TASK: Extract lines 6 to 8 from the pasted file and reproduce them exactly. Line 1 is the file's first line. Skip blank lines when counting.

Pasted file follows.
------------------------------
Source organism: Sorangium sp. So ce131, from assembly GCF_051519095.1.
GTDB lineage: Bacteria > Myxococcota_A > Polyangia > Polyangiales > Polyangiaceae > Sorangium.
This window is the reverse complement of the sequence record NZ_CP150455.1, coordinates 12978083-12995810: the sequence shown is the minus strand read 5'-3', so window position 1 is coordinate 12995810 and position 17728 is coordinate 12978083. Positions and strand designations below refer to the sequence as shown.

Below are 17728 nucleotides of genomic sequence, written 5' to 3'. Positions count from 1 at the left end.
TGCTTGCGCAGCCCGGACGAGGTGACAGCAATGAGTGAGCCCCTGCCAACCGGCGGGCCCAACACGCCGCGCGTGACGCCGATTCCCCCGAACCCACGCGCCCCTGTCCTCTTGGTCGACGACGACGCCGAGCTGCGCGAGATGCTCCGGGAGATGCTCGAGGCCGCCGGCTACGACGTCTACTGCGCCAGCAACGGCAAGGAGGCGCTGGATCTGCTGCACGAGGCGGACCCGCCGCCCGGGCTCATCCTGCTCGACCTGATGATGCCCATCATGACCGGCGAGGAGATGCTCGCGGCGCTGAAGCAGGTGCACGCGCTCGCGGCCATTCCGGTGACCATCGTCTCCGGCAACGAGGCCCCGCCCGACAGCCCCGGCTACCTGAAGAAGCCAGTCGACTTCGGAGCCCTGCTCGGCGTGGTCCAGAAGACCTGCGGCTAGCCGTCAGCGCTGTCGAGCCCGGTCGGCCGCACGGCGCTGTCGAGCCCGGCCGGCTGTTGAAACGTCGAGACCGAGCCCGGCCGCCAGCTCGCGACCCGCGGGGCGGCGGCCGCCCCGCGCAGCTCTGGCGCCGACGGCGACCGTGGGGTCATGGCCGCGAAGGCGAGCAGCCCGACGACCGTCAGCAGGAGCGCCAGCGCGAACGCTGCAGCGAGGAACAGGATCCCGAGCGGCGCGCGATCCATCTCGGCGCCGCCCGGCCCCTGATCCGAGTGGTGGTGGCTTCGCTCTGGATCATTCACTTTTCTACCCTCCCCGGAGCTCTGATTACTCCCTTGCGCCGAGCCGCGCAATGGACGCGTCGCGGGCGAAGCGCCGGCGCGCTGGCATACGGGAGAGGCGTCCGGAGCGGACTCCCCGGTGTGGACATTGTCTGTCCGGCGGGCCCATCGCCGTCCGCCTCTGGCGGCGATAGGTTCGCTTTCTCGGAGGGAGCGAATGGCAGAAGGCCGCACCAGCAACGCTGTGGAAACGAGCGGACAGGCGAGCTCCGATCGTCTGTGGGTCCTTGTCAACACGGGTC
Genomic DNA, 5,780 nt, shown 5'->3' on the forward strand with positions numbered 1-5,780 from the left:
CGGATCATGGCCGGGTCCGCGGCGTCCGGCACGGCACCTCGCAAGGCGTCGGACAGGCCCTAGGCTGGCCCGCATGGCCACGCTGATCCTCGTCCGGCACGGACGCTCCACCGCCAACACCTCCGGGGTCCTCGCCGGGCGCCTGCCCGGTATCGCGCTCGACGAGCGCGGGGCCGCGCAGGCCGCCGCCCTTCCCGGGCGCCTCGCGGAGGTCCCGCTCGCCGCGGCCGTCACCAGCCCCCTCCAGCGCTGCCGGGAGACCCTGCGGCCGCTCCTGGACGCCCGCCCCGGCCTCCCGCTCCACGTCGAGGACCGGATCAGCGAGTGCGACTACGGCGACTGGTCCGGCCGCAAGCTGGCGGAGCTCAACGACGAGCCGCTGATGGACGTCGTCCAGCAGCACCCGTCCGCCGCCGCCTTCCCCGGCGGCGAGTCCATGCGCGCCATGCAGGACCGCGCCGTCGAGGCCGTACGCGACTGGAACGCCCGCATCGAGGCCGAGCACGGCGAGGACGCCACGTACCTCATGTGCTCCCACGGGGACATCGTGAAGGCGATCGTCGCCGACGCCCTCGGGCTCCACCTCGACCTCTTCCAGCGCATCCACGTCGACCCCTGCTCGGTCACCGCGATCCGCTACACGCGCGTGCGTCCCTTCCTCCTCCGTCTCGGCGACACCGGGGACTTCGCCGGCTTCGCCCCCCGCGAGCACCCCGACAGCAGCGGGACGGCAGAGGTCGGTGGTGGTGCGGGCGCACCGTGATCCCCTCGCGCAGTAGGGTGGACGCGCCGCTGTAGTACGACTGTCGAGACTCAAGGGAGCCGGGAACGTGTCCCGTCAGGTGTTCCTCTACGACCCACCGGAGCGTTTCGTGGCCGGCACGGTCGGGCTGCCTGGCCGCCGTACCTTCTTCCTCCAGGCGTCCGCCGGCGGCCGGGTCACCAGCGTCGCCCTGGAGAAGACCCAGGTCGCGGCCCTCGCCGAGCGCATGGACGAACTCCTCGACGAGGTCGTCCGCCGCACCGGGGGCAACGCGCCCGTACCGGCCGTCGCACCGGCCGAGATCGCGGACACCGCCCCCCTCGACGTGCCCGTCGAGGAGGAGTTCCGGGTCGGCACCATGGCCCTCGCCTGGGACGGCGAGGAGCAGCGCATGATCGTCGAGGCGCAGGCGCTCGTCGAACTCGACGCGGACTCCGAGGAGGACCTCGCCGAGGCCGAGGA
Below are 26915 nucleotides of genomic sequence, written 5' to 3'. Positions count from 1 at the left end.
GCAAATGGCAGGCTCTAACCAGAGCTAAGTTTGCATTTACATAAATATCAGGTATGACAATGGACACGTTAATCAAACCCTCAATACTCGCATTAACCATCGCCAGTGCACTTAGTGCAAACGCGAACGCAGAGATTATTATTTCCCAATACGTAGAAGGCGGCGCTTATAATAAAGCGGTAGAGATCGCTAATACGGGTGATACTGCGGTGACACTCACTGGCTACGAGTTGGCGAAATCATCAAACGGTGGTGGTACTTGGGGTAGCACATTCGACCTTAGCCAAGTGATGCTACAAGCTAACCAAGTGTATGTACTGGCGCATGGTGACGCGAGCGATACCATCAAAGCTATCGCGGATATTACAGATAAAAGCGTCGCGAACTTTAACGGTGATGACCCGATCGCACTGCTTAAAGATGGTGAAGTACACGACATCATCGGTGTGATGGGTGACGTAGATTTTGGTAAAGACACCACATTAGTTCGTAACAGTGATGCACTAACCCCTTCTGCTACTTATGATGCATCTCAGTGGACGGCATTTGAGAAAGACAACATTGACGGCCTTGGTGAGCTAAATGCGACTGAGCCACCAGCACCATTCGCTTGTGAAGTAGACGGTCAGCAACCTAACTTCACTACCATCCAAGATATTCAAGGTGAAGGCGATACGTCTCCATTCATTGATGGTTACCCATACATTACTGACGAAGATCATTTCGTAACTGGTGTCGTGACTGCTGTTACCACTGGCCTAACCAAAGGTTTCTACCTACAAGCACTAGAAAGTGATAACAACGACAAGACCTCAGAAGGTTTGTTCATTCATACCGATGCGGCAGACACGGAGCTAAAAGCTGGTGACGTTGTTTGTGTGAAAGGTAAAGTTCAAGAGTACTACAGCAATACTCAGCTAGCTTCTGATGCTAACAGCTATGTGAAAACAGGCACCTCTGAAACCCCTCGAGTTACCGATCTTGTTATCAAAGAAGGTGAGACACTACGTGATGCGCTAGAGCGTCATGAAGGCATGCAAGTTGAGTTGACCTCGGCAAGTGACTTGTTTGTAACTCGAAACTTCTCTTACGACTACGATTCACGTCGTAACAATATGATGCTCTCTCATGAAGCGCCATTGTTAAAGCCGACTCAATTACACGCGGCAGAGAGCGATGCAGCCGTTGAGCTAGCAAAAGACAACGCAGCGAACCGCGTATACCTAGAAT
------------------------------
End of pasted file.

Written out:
Genomic DNA, 5,780 nt, shown 5'->3' on the forward strand with positions numbered 1-5,780 from the left:
CGGATCATGGCCGGGTCCGCGGCGTCCGGCACGGCACCTCGCAAGGCGTCGGACAGGCCCTAGGCTGGCCCGCATGGCCACGCTGATCCTCGTCCGGCACGGACGCTCCACCGCCAACACCTCCGGGGTCCTCGCCGGGCGCCTGCCCGGTATCGCGCTCGACGAGCGCGGGGCCGCGCAGGCCGCCGCCCTTCCCGGGCGCCTCGCGGAGGTCCCGCTCGCCGCGGCCGTCACCAGCCCCCTCCAGCGCTGCCGGGAGACCCTGCGGCCGCTCCTGGACGCCCGCCCCGGCCTCCCGCTCCACGTCGAGGACCGGATCAGCGAGTGCGACTACGGCGACTGGTCCGGCCGCAAGCTGGCGGAGCTCAACGACGAGCCGCTGATGGACGTCGTCCAGCAGCACCCGTCCGCCGCCGCCTTCCCCGGCGGCGAGTCCATGCGCGCCATGCAGGACCGCGCCGTCGAGGCCGTACGCGACTGGAACGCCCGCATCGAGGCCGAGCACGGCGAGGACGCCACGTACCTCATGTGCTCCCACGGGGACATCGTGAAGGCGATCGTCGCCGACGCCCTCGGGCTCCACCTCGACCTCTTCCAGCGCATCCACGTCGACCCCTGCTCGGTCACCGCGATCCGCTACACGCGCGTGCGTCCCTTCCTCCTCCGTCTCGGCGACACCGGGGACTTCGCCGGCTTCGCCCCCCGCGAGCACCCCGACAGCAGCGGGACGGCAGAGGTCGGTGGTGGTGCGGGCGCACCGTGATCCCCTCGCGCAGTAGGGTGGACGCGCCGCTGTAGTACGACTGTCGAGACTCAAGGGAGCCGGGAACGTGTCCCGTCAGGTGTTCCTCTACGACCCACCGGAGCGTTTCGTGGCCGGCACGGTCGGGCTGCCTGGCCGCCGTACCTTCTTCCTCCAGGCGTCCGCCGGCGGCCGGGTCACCAGCGTCGCCCTGGAGAAGACCCAGGTCGCGGCCCTCGCCGAGCGCATGGACGAACTCCTCGACGAGGTCGTCCGCCGCACCGGGGGCAACGCGCCCGTACCGGCCGTCGCACCGGCCGAGATCGCGGACACCGCCCCCCTCGACGTGCCCGTCGAGGAGGAGTTCCGGGTCGGCACCATGGCCCTCGCCTGGGACGGCGAGGAGCAGCGCATGATCGTCGAGGCGCAGGCGCTCGTCGAACTCGACGCGGACTCCGAGGAGGACCTCGCCGAGGCCGAGGA
Below are 26915 nucleotides of genomic sequence, written 5' to 3'. Positions count from 1 at the left end.